Haute Jet of the Week: Embraer Phenom 300

When it comes to jets: comfort and functionality are often as important as the operating costs. The Phenom 300 was developed after requests of Phenom 100 owners for a larger aircraft. The result was a light business jet featuring two Pratt & Whitney Canada PW535E turbofan engines, that proved to be quite popular.

This popularity is partially thanks to the fact that the Phenom 300 was developed to operate from smaller airports such as London City and Aspen. Many popular destinations have these smaller airports, and with the Phenom, they can be reached in comfort and with privacy.

Officially launched at the end of 2009, the Phenom 300 offers room to six to ten passengers, depending on the preferred interior setup by the client. In addition, it is capable of handling no less than 84 cubic feet of luggage, the largest of its class. While called a light-jet, its performance will never give you this impression. It has a range of 1.971 nautical miles and can do so quite swiftly with a top speed of 0.78 Mach.

The interior is very light thanks to large windows. It offers a full-size lavatory (which is unfortunately not always the case on a light-jet) as well as a clever interior design in which the seats are capable of reclining fully. This actually allows you to sleep when needed in relative comfort. When in upright position they are designed so that there is ample room to sit, but that also the center aisle is easy to maneuver through.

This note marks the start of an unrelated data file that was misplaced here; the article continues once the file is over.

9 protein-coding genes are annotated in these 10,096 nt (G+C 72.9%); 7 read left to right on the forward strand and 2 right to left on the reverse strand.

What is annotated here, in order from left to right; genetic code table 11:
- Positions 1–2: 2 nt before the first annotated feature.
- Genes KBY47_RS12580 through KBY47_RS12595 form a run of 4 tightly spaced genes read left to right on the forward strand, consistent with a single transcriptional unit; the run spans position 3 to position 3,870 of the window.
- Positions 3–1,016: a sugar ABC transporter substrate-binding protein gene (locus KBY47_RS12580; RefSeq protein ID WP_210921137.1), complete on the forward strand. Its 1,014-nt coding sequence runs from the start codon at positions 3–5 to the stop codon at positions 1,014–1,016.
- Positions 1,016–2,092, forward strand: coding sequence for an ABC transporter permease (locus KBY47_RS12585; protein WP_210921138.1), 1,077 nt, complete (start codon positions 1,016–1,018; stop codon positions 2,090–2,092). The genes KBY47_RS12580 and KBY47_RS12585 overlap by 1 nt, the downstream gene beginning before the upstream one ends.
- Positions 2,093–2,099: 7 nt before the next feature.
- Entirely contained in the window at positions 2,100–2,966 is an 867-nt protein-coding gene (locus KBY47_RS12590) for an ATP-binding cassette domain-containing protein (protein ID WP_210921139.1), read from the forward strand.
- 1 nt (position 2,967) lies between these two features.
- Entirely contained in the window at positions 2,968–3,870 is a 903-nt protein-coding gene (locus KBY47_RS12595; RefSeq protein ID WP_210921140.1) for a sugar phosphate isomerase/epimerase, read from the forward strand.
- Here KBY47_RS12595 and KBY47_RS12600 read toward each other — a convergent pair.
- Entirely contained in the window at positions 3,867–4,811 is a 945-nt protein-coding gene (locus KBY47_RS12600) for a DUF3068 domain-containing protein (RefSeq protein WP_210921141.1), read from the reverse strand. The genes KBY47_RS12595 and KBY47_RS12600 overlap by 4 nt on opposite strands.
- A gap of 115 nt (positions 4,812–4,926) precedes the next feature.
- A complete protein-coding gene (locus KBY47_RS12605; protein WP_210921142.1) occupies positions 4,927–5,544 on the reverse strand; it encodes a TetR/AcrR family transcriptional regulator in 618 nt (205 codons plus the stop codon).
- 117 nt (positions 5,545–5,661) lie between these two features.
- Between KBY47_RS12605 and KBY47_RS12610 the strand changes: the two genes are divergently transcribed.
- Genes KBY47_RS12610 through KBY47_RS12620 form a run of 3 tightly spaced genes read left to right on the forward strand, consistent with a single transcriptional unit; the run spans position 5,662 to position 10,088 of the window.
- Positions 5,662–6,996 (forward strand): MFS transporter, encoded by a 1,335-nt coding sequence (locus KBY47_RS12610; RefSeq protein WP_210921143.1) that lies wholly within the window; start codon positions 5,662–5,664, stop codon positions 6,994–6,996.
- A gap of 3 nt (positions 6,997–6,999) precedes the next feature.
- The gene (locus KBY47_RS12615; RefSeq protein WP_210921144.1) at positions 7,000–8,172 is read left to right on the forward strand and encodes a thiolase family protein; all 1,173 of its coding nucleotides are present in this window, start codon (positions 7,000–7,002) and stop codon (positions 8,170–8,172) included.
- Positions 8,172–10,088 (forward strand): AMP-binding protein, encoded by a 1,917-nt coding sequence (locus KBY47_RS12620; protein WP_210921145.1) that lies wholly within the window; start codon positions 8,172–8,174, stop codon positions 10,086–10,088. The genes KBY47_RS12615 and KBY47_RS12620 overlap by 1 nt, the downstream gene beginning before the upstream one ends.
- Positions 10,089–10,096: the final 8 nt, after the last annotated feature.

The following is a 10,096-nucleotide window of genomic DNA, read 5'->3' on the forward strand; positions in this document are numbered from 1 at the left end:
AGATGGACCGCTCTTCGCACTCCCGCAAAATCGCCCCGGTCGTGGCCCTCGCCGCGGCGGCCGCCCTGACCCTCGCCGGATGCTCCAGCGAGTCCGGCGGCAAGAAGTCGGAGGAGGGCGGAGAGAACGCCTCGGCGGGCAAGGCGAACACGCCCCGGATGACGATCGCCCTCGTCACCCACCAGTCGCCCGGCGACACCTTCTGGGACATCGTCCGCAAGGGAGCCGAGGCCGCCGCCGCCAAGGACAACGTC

With these specifications, it is not surprising that the Phenom 300 is very popular. It has been the most delivered business jet for three consecutive years, the majority of them sold in the United States. Especially as a charter plane, it remains incredibly popular as for example NetJets signed a contract in 2010 for no less than 125 Phenom’s 300, as part of its fleet overhaul. Given its qualities, this popularity will probably remain the case for the foreseeable future.